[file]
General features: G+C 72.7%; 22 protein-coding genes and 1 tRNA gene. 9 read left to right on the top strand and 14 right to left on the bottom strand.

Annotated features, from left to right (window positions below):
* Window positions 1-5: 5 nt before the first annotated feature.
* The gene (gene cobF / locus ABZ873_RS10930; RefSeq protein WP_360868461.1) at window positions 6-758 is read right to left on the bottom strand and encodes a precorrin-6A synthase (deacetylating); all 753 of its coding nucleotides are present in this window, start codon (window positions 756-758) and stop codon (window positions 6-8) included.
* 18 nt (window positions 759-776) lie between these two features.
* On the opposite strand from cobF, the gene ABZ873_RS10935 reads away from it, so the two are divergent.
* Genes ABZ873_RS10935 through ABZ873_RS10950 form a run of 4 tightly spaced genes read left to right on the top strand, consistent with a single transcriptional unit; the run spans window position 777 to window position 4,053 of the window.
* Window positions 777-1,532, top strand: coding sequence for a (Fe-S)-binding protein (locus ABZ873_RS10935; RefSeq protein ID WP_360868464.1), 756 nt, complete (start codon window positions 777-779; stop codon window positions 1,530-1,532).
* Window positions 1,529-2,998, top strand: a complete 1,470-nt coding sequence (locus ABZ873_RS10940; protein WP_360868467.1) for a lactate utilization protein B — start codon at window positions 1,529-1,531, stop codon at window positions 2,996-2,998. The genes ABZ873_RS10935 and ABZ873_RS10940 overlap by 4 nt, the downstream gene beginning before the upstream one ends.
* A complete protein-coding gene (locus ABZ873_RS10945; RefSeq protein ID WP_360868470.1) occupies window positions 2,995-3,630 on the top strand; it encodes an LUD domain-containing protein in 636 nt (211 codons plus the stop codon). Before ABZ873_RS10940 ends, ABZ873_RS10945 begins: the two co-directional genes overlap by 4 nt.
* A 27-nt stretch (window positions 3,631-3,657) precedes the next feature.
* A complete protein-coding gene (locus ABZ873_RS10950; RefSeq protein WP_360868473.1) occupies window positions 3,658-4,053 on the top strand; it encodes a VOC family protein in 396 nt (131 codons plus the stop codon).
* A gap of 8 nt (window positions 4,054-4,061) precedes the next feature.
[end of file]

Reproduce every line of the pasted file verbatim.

General features: G+C 72.7%; 22 protein-coding genes and 1 tRNA gene. 9 read left to right on the top strand and 14 right to left on the bottom strand.

Annotated features, from left to right (window positions below):
* Window positions 1-5: 5 nt before the first annotated feature.
* The gene (gene cobF / locus ABZ873_RS10930; RefSeq protein WP_360868461.1) at window positions 6-758 is read right to left on the bottom strand and encodes a precorrin-6A synthase (deacetylating); all 753 of its coding nucleotides are present in this window, start codon (window positions 756-758) and stop codon (window positions 6-8) included.
* 18 nt (window positions 759-776) lie between these two features.
* On the opposite strand from cobF, the gene ABZ873_RS10935 reads away from it, so the two are divergent.
* Genes ABZ873_RS10935 through ABZ873_RS10950 form a run of 4 tightly spaced genes read left to right on the top strand, consistent with a single transcriptional unit; the run spans window position 777 to window position 4,053 of the window.
* Window positions 777-1,532, top strand: coding sequence for a (Fe-S)-binding protein (locus ABZ873_RS10935; RefSeq protein ID WP_360868464.1), 756 nt, complete (start codon window positions 777-779; stop codon window positions 1,530-1,532).
* Window positions 1,529-2,998, top strand: a complete 1,470-nt coding sequence (locus ABZ873_RS10940; protein WP_360868467.1) for a lactate utilization protein B — start codon at window positions 1,529-1,531, stop codon at window positions 2,996-2,998. The genes ABZ873_RS10935 and ABZ873_RS10940 overlap by 4 nt, the downstream gene beginning before the upstream one ends.
* A complete protein-coding gene (locus ABZ873_RS10945; RefSeq protein ID WP_360868470.1) occupies window positions 2,995-3,630 on the top strand; it encodes an LUD domain-containing protein in 636 nt (211 codons plus the stop codon). Before ABZ873_RS10940 ends, ABZ873_RS10945 begins: the two co-directional genes overlap by 4 nt.
* A 27-nt stretch (window positions 3,631-3,657) precedes the next feature.
* A complete protein-coding gene (locus ABZ873_RS10950; RefSeq protein WP_360868473.1) occupies window positions 3,658-4,053 on the top strand; it encodes a VOC family protein in 396 nt (131 codons plus the stop codon).
* A gap of 8 nt (window positions 4,054-4,061) precedes the next feature.